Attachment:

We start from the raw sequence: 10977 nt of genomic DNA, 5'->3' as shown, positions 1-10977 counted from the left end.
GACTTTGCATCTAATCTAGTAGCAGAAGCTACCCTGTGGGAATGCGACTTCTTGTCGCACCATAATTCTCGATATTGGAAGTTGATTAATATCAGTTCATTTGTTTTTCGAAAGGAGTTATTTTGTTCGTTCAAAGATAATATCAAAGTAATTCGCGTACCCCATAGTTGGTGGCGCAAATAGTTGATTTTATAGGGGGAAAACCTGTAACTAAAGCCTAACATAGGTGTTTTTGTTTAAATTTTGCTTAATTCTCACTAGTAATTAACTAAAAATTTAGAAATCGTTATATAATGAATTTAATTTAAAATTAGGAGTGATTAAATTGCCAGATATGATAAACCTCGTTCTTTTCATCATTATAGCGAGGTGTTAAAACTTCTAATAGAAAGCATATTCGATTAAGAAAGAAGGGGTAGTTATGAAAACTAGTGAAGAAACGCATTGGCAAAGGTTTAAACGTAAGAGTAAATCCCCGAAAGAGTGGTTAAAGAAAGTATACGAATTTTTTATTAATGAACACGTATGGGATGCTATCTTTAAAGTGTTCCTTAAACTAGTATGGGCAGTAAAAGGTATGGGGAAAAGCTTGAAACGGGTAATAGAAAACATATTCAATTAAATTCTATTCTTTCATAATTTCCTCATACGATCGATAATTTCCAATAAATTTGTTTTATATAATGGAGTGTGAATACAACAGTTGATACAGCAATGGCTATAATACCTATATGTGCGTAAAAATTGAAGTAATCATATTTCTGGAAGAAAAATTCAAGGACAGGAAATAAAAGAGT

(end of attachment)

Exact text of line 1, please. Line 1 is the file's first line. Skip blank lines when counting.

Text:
We start from the raw sequence: 10977 nt of genomic DNA, 5'->3' as shown, positions 1-10977 counted from the left end.